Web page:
Collins blames lack of consensus for MMP stalemate

By Kate Shuttleworth

Justice Minister Judith Collins. Photo / Mark MItchell
Justice Minister Judith Collins. Photo / Mark MItchell

Justice Minister Judith Collins said today it is not her role to round up MPs to form consensus over changes to MMP.

The Government has come under fire after throwing out recommendations to amend the MMP electoral system.

Yesterday Ms Collins announced changes recommended by the Electoral Commission would not be in place before the next election.

The review of the MMP system recommended several changes, including getting rid of the "coat-tailing" provision that exempts a party from having to meet the five per cent Party Vote threshold if the party gets at least one MP.

It also recommended lowering the Party Vote threshold from five per cent to four per cent.

Ms Collins has characterised the eight party leaders in Parliament plus independent Brendan Horan as squabbling children, blaming a lack of political consensus on why the changes have been ditched.

"I'm not actually a party leader. I am the Minister of Justice, and if they need me to organise the kumbaya sessions of party leaders to get together and work out what it is they agree on, then there's something very wrong.

"My job is to receive the information and see if we can get a bill together.

"If these parties want changes they should come and talk to each other. It's not my role for bloody sake.

"I'm not their nanny.

"I'm not in charge of these other parties, I'm not in charge of eight parties in Parliament, plus the independent Brendan Horan."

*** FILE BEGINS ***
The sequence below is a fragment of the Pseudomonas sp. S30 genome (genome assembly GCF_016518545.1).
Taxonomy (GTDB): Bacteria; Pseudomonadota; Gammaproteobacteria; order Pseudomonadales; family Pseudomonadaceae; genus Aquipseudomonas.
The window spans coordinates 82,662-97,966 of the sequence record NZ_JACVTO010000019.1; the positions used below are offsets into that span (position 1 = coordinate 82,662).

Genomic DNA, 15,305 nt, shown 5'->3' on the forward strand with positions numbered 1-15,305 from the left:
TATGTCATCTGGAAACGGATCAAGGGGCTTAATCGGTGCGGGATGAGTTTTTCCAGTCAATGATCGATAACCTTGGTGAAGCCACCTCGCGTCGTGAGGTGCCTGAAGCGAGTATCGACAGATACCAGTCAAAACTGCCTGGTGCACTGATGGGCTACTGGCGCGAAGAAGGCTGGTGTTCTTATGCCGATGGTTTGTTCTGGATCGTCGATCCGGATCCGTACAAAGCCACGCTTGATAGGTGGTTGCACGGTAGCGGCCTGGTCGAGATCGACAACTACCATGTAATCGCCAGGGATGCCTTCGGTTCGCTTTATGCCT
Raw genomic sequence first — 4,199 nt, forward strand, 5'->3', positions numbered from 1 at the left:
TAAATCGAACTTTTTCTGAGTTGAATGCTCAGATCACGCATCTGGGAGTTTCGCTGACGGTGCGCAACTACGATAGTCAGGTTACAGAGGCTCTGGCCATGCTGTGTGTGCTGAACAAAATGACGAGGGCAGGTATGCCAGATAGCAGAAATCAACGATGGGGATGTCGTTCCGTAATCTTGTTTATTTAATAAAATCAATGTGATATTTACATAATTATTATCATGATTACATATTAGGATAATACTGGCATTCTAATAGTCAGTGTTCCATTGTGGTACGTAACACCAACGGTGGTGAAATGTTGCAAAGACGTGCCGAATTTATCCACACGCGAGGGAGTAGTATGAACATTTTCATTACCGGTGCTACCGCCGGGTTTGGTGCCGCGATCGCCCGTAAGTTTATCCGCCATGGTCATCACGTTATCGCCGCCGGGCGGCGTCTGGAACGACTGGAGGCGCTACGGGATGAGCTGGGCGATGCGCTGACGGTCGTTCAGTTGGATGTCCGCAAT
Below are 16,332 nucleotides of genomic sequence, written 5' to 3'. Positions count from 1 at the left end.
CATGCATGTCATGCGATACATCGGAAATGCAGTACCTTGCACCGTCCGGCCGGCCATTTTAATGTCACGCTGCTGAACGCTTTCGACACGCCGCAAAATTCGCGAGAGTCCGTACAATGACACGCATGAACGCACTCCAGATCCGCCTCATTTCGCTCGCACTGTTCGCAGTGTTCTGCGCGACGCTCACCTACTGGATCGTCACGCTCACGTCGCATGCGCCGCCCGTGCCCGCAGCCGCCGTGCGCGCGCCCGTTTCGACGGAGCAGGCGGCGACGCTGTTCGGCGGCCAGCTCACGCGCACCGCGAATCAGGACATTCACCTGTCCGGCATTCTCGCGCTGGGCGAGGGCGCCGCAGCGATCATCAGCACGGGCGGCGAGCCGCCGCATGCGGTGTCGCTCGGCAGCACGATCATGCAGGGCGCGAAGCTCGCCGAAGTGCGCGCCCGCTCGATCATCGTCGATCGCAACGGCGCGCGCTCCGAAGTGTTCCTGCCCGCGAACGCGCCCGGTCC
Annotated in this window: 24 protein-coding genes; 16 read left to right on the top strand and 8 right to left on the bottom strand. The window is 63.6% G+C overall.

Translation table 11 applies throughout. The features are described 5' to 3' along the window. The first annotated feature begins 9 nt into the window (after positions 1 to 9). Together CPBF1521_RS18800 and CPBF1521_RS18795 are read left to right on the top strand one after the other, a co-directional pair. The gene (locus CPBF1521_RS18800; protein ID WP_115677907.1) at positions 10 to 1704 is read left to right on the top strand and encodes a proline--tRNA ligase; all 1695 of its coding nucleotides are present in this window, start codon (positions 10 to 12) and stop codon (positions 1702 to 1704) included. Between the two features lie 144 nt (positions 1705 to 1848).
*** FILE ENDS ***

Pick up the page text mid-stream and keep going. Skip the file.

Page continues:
Ms Collins said questions should be directed to the party leader on why National did not want many changes to the MMP system.

Labour leader David Shearer said National were working with the Act Party to promote their own interests, saying the coat-tailing provision had helped Act and United Future leaders in the past.

Prime Minister John Key said he wasn't directly involved and Ms Collins was answerable.

"My sense at the moment is there's no consistent view across the Parliament.

"Unless you can get to a consensus and put it to the people, my view is to just stick with what you've got," Mr Key said.

He said come 2014, the lowering of the threshold may have helped National.

"Ultimately none of our coalition partners are polling that well at the moment, so in fact it may well be easier for us to get a support party up to four per cent."

Greens' electoral reform spokeswoman Holly Walker said the most responsible thing for the Government to do would be to adopt the independent changes as a package.

She said political parties were never going to agree on all of the recommendations and that's why the independent review had been commissioned.

She said the Greens received one letter from Ms Collins, but no meetings or not further communication.

Act leader John Banks said he would stand in Epsom at the next election.

- NZ Herald

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